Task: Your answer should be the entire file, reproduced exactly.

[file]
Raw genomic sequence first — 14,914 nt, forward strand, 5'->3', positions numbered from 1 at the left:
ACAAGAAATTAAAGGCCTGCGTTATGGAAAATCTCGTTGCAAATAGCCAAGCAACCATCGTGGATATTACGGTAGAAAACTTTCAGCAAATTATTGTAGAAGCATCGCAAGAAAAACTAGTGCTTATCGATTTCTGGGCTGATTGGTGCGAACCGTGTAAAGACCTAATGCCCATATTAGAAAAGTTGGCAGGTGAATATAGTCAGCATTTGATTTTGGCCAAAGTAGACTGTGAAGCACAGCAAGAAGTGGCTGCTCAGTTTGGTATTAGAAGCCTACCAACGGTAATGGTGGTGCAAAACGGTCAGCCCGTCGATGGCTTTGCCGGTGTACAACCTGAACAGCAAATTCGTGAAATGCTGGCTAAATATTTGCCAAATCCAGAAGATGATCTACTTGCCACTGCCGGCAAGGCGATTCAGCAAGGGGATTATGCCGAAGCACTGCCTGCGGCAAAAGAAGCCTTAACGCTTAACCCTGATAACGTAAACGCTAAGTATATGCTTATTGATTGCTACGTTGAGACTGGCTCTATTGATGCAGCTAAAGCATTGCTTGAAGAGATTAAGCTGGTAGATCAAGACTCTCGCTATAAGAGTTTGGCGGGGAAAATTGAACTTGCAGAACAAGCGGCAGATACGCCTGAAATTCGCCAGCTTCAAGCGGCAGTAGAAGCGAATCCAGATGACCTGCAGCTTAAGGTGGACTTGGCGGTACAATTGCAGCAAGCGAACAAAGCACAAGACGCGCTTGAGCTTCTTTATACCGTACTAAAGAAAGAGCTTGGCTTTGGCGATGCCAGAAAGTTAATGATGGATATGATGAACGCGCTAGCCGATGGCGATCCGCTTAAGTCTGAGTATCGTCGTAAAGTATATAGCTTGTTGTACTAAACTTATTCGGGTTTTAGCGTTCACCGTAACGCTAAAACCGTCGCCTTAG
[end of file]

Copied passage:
Raw genomic sequence first — 14,914 nt, forward strand, 5'->3', positions numbered from 1 at the left:
ACAAGAAATTAAAGGCCTGCGTTATGGAAAATCTCGTTGCAAATAGCCAAGCAACCATCGTGGATATTACGGTAGAAAACTTTCAGCAAATTATTGTAGAAGCATCGCAAGAAAAACTAGTGCTTATCGATTTCTGGGCTGATTGGTGCGAACCGTGTAAAGACCTAATGCCCATATTAGAAAAGTTGGCAGGTGAATATAGTCAGCATTTGATTTTGGCCAAAGTAGACTGTGAAGCACAGCAAGAAGTGGCTGCTCAGTTTGGTATTAGAAGCCTACCAACGGTAATGGTGGTGCAAAACGGTCAGCCCGTCGATGGCTTTGCCGGTGTACAACCTGAACAGCAAATTCGTGAAATGCTGGCTAAATATTTGCCAAATCCAGAAGATGATCTACTTGCCACTGCCGGCAAGGCGATTCAGCAAGGGGATTATGCCGAAGCACTGCCTGCGGCAAAAGAAGCCTTAACGCTTAACCCTGATAACGTAAACGCTAAGTATATGCTTATTGATTGCTACGTTGAGACTGGCTCTATTGATGCAGCTAAAGCATTGCTTGAAGAGATTAAGCTGGTAGATCAAGACTCTCGCTATAAGAGTTTGGCGGGGAAAATTGAACTTGCAGAACAAGCGGCAGATACGCCTGAAATTCGCCAGCTTCAAGCGGCAGTAGAAGCGAATCCAGATGACCTGCAGCTTAAGGTGGACTTGGCGGTACAATTGCAGCAAGCGAACAAAGCACAAGACGCGCTTGAGCTTCTTTATACCGTACTAAAGAAAGAGCTTGGCTTTGGCGATGCCAGAAAGTTAATGATGGATATGATGAACGCGCTAGCCGATGGCGATCCGCTTAAGTCTGAGTATCGTCGTAAAGTATATAGCTTGTTGTACTAAACTTATTCGGGTTTTAGCGTTCACCGTAACGCTAAAACCGTCGCCTTAG